artificial intelligence

Artificial intelligence

Particle Swarm optimization (PSO) in 1995 Eberhart and Dr. It is an intuitive optimization technique developed by Kennedy based on Population. It has been developed by inspiration from the social behavior of the kuş or fish herds.

PSO shows many similarities with evolutionary computing techniques, such as genetic algorithms. The system starts with a population of random solutions and searches for the best solution by updating generations. In contrast to this, unlike GA, there are no evolutionary operators, such as intersecting and mutation, in PSO. Potential solutions, known as particles in PSO, travel in problem space by following the best available solutions(they fly).

If it is compared with GA, the advantage of PSO is that it is easy to perform and has very few parameters to adjust. PSO has been successfully applied in many areas. Some of these include function optimization, artificial neural networks training, fuzzy System Control, and other areas where GA can be applied.

There are many computational techniques inspired by biological systems. For example, artificial neural networks are a simplified model of the human brain. Genetic algorithms are inspired by the evolutionary process in biology. Here, the subject discussed is a different type of biological systems, social systems. In particular, the Association behaviors of simple individuals who interact with each other and with their environment are examined. This concept is called particle Intelligence.


As explained earlier, the PSO simulates the behavior of the kuş or the flock of fish. Let us assume that there is a group of birds looking for random food in one area and there is only one piece of food in the searched area. None of the birds know where to eat. But at the end of each iteration, let them know how far away the food is. What is the best strategy in this case? The most effective is to follow the person closest to the food.

PSO works in this scenario and is used to solve optimization problems. In PSO, each solution is a quitter in search space, and they are called a “particle”. All particles have speed information that directs a compatibility value and flight as assessed by the fitness function to be optimized. Particles fly by following the optimum particles present in problem space.

The PSO is started with a set of randomised solutions (particles) and the generation is updated to look for the most appropriate value. In each iteration, each particle is updated according to two “best” values. The first one is the best compatibility value that a particle has ever found. In addition, this value is stored in memory for later use and is called “pbest”, which is the best value of the particle. The other best value is the solution that has the best compatibility value ever obtained by any particle in the population. This value is the global best value for the population and is called “gest”.

For a particle, the population matrix is expressed as follows: According to the matrix, i. the particle is shown in the form. the second particle is expressed as the velocity vector, which shows the amount of change in each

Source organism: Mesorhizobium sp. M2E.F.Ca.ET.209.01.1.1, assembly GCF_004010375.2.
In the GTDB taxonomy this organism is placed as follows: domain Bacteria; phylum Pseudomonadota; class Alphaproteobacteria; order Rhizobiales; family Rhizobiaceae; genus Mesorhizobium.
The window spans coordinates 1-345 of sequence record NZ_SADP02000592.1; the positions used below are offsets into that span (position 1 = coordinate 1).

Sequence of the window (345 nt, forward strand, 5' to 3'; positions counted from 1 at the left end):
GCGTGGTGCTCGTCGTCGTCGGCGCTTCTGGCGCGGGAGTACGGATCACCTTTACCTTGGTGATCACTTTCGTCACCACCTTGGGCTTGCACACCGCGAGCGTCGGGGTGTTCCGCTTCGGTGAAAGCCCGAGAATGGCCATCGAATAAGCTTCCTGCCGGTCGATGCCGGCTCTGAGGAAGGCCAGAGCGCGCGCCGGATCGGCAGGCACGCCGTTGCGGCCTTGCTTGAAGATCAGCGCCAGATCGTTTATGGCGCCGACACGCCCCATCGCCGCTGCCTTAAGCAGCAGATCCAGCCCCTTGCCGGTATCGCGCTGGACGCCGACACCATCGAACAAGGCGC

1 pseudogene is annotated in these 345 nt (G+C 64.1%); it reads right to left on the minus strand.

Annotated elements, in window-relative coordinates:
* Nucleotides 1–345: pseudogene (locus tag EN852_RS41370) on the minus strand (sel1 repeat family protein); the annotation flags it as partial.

position. After these two best values are found, they update the particle, speed and

position according to the following equations (1) and (2):




One of the advantages of PSO is that it works with real numbers. As with genetic algorithms, there is no need for operators to convert from binary coding or to use some special algorithms. For example, let’s try to find the solution for the function. Since there are 3 unknown, D=3 is dimensioned and is set in the form of particles. the function is also used as a fitness function. The standard procedure given above is then applied to find the optimality. Maximum number of iterations or minimum error conditions are used as the end criteria. As seen, there are very few parameters needed in the PSO. The list of these parameters and their typical values are given below.

The number of particles is usually between 20 and 40. In fact, for most problems, 10 is sufficient to achieve good solutions. For some difficult or special problems, it may be necessary to use 100 or 200 particles.

The particle size varies according to the problem to be optimized.

Particle spacing varies according to the problem to be optimized, but particles can be defined in different sizes and ranges.

Vmax: determines the maximum change (speed) that will occur in a particle in an iteration. Usually determined by particle spacing. For example, if the x1 particle (-10.10) is in range, Vmax=20 can be irritated.

Learning factors: C1 and C2 are usually chosen as 2. But it can be chosen differently. Usually C1 equals C2 and [0, 4] is selected.

Stop condition: the algorithm can be stopped when the maximum number of iterations is reached or when the value function reaches the desired level.


In this section, we will examine the calculations through a sample so that the working logic of the PSO algorithm can be understood in a more concrete way. For this purpose, the test function, known as “six-hump camel-back (six-kamburlu camel-back)”, is considered in the literature. The problem is named this way because it has a total of 6 local minimums, two of which are global minimum.